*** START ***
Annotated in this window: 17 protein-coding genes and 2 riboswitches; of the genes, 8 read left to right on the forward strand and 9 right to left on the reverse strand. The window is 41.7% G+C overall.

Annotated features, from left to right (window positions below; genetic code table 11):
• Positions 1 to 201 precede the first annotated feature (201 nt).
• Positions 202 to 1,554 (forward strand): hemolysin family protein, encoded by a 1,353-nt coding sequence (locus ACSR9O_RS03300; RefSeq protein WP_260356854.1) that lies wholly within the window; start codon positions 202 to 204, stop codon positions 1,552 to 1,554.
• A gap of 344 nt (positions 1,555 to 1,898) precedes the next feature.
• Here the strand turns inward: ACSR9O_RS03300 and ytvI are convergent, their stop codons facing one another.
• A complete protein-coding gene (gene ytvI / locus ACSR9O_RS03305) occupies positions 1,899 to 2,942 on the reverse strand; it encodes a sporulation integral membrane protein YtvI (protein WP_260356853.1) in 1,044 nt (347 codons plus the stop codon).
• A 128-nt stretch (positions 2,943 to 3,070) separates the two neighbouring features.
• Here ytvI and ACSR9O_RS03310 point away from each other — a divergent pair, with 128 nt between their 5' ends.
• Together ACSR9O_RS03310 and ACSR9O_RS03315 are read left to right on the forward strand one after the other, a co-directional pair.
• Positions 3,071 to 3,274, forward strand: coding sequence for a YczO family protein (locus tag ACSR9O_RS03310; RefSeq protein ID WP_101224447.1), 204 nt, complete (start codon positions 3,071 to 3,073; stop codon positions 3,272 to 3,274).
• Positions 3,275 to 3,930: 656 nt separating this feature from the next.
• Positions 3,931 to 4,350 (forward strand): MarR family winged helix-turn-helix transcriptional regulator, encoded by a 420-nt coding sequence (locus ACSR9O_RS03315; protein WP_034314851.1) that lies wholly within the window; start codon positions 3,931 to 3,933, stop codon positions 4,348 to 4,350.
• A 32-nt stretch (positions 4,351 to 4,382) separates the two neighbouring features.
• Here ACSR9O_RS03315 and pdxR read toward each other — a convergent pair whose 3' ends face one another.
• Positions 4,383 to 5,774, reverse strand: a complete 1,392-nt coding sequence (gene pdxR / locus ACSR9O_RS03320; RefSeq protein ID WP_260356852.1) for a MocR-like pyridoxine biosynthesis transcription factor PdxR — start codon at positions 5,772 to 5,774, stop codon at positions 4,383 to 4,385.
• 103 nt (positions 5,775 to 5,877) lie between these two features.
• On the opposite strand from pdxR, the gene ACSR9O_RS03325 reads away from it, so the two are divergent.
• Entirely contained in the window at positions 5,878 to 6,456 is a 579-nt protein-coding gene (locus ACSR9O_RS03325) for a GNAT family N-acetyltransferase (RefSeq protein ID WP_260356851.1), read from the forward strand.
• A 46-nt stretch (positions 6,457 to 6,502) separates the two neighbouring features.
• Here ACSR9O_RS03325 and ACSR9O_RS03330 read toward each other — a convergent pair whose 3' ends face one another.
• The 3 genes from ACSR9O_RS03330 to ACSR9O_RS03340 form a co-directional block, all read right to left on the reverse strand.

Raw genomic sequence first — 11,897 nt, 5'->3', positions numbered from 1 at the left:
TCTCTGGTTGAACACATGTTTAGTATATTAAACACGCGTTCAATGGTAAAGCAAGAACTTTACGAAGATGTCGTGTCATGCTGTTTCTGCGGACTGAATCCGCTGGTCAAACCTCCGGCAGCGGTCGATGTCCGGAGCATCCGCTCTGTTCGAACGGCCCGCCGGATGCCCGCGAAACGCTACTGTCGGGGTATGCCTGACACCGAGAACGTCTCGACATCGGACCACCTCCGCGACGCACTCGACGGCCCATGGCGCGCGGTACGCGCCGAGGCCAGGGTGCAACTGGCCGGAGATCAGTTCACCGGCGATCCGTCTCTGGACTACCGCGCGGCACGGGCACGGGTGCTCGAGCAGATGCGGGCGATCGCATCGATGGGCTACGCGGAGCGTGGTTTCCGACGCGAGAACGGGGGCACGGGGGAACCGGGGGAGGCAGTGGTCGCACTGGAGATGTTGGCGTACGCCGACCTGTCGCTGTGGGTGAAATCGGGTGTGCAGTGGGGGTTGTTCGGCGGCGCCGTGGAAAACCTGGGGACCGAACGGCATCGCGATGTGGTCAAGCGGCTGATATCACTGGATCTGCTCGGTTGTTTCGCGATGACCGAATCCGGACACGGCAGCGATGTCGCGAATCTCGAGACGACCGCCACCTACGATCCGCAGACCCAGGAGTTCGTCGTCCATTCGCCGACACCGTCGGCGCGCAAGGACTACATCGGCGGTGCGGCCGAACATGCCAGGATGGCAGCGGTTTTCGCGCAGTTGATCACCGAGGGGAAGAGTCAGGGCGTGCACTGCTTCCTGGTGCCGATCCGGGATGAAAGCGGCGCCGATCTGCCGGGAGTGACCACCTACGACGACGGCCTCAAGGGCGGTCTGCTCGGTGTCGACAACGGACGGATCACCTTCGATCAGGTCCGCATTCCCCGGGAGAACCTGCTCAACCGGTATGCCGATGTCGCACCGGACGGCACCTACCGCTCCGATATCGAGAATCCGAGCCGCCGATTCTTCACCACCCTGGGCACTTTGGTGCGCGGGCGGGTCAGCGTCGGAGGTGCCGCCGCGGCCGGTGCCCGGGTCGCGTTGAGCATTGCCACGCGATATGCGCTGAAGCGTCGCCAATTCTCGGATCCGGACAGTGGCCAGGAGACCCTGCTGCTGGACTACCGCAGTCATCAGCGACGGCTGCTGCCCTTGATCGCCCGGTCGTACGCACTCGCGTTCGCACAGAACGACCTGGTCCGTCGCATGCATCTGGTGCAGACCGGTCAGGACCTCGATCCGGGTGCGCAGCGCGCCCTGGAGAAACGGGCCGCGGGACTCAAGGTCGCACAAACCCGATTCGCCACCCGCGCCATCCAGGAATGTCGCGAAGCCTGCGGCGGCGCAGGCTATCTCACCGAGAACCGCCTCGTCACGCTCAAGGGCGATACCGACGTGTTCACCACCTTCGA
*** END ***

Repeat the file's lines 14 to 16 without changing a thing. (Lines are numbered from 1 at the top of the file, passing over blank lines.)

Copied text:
• A 32-nt stretch (positions 4,351 to 4,382) separates the two neighbouring features.
• Here ACSR9O_RS03315 and pdxR read toward each other — a convergent pair whose 3' ends face one another.
• Positions 4,383 to 5,774, reverse strand: a complete 1,392-nt coding sequence (gene pdxR / locus ACSR9O_RS03320; RefSeq protein ID WP_260356852.1) for a MocR-like pyridoxine biosynthesis transcription factor PdxR — start codon at positions 5,772 to 5,774, stop codon at positions 4,383 to 4,385.